Retinopathy means you have damage to your retina, typically to the small retinal blood vessels. Your retina is light-sensitive tissue in the back of your eye that converts light and images to nerve signals for your brain to decipher.
The most common cause of retinopathy is long-term, poorly controlled diabetes. However, even with good diabetic management, most will have some degree of retinopathy in the long run.
Other health conditions that cause of retinopathy are:
Retinopathy may occur by staring at the sun or viewing a solar eclipse, but it’s usually only temporary.
Retinopathy is divided into nonproliferative or proliferative stages. Non-proliferative retinopathy happens first, which is marked by:
- retinal hemorrhages
- fluid leakage into retina
- blockage of retinal blood vessels
- spotty enlargement of retinal blood vessels
You may notice some problems with your eyesight during this stage.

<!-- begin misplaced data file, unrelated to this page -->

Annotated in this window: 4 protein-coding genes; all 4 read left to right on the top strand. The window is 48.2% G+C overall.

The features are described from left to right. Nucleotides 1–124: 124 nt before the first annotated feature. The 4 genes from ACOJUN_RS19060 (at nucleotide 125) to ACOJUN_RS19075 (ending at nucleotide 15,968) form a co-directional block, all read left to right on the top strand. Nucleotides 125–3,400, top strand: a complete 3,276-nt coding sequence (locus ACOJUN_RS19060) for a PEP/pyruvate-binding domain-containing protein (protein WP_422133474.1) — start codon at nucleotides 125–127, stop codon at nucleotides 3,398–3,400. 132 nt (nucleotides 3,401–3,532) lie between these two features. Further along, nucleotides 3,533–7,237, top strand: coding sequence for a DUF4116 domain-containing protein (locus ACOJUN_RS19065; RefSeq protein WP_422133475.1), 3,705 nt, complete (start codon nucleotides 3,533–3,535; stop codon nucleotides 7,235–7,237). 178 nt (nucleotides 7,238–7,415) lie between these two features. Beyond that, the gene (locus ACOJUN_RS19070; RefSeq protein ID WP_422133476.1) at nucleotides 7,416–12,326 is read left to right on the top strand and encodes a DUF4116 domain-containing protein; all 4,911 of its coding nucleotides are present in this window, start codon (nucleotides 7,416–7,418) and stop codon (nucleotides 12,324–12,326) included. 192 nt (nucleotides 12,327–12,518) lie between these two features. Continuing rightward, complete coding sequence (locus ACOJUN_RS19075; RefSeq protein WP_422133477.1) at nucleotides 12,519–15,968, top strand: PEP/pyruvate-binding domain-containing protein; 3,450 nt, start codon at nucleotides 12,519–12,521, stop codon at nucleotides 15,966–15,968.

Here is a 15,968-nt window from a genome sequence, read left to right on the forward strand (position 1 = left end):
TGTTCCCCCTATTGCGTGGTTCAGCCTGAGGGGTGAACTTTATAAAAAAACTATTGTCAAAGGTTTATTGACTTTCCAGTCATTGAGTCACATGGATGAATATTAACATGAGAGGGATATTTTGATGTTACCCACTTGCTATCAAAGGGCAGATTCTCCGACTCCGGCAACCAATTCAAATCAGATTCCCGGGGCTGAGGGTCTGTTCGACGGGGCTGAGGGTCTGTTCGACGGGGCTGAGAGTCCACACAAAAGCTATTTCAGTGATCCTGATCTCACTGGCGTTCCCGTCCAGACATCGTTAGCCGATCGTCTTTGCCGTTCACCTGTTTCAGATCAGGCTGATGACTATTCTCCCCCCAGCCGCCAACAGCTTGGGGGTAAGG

Proliferative retinopathy is the more advanced form of retina damage, evidenced by the growth of abnormal blood vessels to replace the damaged or blocked ones. And the outcome of this stage can be blindness.
Symptoms of diabetic retinopathy include:
Most often, diabetic retinopathy causes no symptoms until major retinal blood vessel damage takes place.
Other eye problems may develop along with your retinopathy, like:
Nonproliferative diabetic retinopathy may not require specific retina treatment. However, control of your blood sugar, blood pressure and cholesterol is paramount to prevent further retinal damage.
Proliferative diabetic retinopathy usually warrants some form of retina treatment. There are several laser treatments used, such as:
- focal laser photocoagulation ~ treats macular edema
- panretinal photocoagulation ~ shrinks abnormal retina
- vitrectomy ~ clears blood, vitreous, scar tissue, other object from eye
- photocoagulation ~ laser surgery that stops retinal vessel leakage or disposal of abnormal ones
Diabetic retinopathy treatment doesn’t reverse the damage that’s been done, but it can slow progression.
To preserve the health of your eyes have them examined regularly, especially if you have diabetes.